Chapter 6 – Rosie calls in Inspector Cockerill, the most amusing part of Green for Danger.  I think of him as Alastair Sim.  Wish they’d done all the books as movies with him.  Anyway, Rosie’s called him in, which is a point against Rosie having done it.  Now she says Raoul was definitely not the father though we don’t know for sure that’s true.  Raoul never got to say what he was going to say because luckily for the murderer he wouldn’t say it over dinner and then Tilda had to take care of the baby and Gran, which she does religiously every night at 9:15.   Raoul supposedly phoned right after that because Rosie and Tedward were setting out anyway, so he only had a few minutes to call.   If he acksherlly did.   Which if he didn’t means Rosie did it.    It doesn’t seem possible for either of them to have done it though since Tilda did not go up until 9:15.    Unless someone mucked about with the clocks.   Thomas couldn’t find his patient, the house was empty, it took him two hours to find it and get back.  He burned the note though, so there’s no evidence it ever existed and no one in the house took the message.   We know Melissa’s lying about meeting her Stanislas.   Hard to see why she’d brain Raoul.   Unless perhaps he were Stan and she found out.

So technically the Reverse Readathon ended while I was out, before I finished Chapter 7, so I’ll end this post here and continue on another.

Closing Survey!

1. Which hour was most daunting for you?

Most of them.   I guess it turned out to be 11:30 AM Saturday when I thought I’d just nap for an hour.    Oh, well.
2. Tell us ALLLLL the books you read!

Yes, well, about that…
3. Which books would you recommend to other Read-a-thoners?

I am enjoying Fog of Doubt, but you never know until the end whether a book is really worth recommending.
4. How did you feel about this first-ever Reverse Readathon? Should we do it again?

Excellent.   Yes.   I was unprepared, but I enjoyed it and want it to happen again.
5. How likely are you to participate in the Read-a-thon again? Would you be interested in volunteering to help organize and prep in October?

I always read some, but I’m not helpful.   Sorry about that.

The Key to Rebecca – 9th of the #20BooksofSummer

The Key to Rebecca by Ken Follett was Follett’s second book and a major succuess.   They made a TV movie of it starring David Soul, which I’ve already complained about.  I don’t think I’ll watch it, even if I can find it, because I’m just not interested.    The plot:  a German man adopted by an Egyptian grows up familiar with both European and Egyptian ways, including those of his nomadic cousins.  We meet him as he’s almost finished crossing the desert from Libya.   No easy feat.  But Alex Wolff is all that and a bag of chips and so he makes it through with his radio and his suitcase full of cash.  Unfortunately for him, he meets an overly helpful English officer which forces him to kill a man.  Thus his slipping into Egypt does not go completely unnoticed.  The British are alert and the only place Wolff can find to stay is with his ex, the sexiest belly dancer in Egypt.   She hates him, but she cannot conquer her lust for him.   Reunited and it feels so bad.   Now, to be a spy, at least a successful spy, you need access to some secrets.   I’ve complained about this too, already.   He starts off attempting to steal some, but realizes that’s not a long term solution, so he devises a plan to get access on a regular basis.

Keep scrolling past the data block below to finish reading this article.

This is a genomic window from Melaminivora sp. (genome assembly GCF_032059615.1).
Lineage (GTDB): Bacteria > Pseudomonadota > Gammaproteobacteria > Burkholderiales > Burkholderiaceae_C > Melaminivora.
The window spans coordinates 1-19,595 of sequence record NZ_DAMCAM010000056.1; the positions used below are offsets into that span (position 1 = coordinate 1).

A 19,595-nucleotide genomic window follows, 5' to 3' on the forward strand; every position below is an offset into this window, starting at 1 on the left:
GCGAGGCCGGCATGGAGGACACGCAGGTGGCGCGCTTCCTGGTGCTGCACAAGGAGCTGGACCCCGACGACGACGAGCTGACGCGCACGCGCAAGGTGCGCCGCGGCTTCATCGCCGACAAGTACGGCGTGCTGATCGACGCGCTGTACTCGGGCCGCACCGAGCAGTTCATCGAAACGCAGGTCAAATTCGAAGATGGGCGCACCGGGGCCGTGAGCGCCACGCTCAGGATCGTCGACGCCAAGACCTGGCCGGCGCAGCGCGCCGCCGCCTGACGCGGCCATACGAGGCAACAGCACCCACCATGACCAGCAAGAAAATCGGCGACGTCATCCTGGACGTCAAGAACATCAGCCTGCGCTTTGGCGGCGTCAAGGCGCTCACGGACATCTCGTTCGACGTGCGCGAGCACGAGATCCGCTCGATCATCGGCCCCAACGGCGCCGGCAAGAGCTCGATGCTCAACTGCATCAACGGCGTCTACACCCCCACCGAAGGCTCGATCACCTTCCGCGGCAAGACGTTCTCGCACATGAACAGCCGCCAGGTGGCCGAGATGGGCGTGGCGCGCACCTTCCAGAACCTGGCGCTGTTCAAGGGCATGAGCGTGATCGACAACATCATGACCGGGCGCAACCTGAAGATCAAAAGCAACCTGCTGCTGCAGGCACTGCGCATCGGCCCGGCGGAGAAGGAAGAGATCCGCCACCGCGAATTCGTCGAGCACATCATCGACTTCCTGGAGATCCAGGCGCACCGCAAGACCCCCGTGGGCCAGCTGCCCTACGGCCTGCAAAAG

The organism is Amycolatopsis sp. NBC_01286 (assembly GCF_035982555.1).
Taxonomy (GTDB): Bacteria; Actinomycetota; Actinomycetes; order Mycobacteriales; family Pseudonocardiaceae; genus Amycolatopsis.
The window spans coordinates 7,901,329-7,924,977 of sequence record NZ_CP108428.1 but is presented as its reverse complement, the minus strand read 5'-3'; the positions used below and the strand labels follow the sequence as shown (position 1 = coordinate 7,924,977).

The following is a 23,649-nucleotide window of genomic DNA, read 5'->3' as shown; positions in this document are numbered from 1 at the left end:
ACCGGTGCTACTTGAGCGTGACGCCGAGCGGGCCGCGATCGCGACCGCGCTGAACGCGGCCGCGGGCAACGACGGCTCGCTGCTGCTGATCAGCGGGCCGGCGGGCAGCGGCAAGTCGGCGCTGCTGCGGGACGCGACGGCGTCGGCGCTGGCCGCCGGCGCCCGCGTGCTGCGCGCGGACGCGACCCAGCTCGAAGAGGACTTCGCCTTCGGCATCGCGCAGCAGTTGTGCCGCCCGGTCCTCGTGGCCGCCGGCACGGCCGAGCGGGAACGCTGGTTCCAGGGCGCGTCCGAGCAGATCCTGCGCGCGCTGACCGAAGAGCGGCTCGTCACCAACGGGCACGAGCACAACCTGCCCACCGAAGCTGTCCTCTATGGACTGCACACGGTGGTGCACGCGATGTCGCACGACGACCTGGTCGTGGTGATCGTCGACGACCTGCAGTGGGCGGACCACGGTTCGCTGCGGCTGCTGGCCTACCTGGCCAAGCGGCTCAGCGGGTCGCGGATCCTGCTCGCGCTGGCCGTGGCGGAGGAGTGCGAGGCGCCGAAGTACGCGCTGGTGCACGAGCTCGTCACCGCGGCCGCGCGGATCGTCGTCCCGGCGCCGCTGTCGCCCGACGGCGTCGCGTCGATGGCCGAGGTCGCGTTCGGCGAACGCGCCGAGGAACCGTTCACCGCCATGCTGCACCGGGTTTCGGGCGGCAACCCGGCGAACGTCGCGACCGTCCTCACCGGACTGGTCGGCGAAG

The book is entertaining.   Follett seems to have had a good time writing it with two extraordinarily sexy women, two different types of cool alpha males in a game of cat and other cat.   There wasn’t a whole lot of spying.   I’m not sure why it took readers by storm in 1980.   The somewhat sadistic relationship they hope to turn into a trio?  The hooker with a heart of gold?  Actually, I like her.   Not so much a hooker as a kept woman who’s tired of that life.   She has brains and guts and doesn’t run around screaming and fainting.  All of the main characters actually do, which is a thing I like about it.   Vandam probably being the least brainy main character, though he’s not an idiot.   Anyway, I believe most people would enjoy this book.   There’s some spy stuff, some action, some sex.   It’s not badly written.   It just didn’t grip me.   And that probably says more about me than about it.    I’m generally not into action novels.   I will add some spoilers after the picture, so stop here if you don’t want to know.


keytorebecca2 Here there be spoilers:   So, my major beef with Vandam – they’ve captured a German intelligence post and discovered from what the Nazis didn’t manage to burn, that there is a spy in Cairo getting hold of their battle plans and sending them to Rommel.   Naturally, they don’t know who or how, but they know there’s a very serious leak.   Vandam still thinks, and no one else corrects him, that he needs to capture Wolff and the key and then send the coded disinformation himself.   When no, it would be so much easier to give the wrong information out to the officers and let it get to Wolff via whatever the usual manner is and let Wolff radio the wrong info.   They’re supposed to be in intelligence!   But no, they release their real plans in the usual way.   As far as I can tell they don’t try to change a thing.   That just seems stupid to me and then it’s one long chase.    Bah.   Also, when Wolff fools them on the first date with Elene, they assume he will meet her when and where he says on the second.  Should have seen that coming.  End spoilers.

I also keep wondering it there were houseboats in 1942 Cairo with indoor plumbing.  Perhaps if I read more of these I’d appreciate how much better Follett is than the others, but no that seems painful.


Tonight is the Reverse Readathon.  Dewey’s in summer starting 12 hours earlier than regular Dewey’s.  This would be just dandy except I’ll be out for the beginning and end.  It’s a shame, but I will start tonight on Fog of Doubt when I get back.  Another chapter-by-chapter extravaganza and I’ll try not to cop out in the end.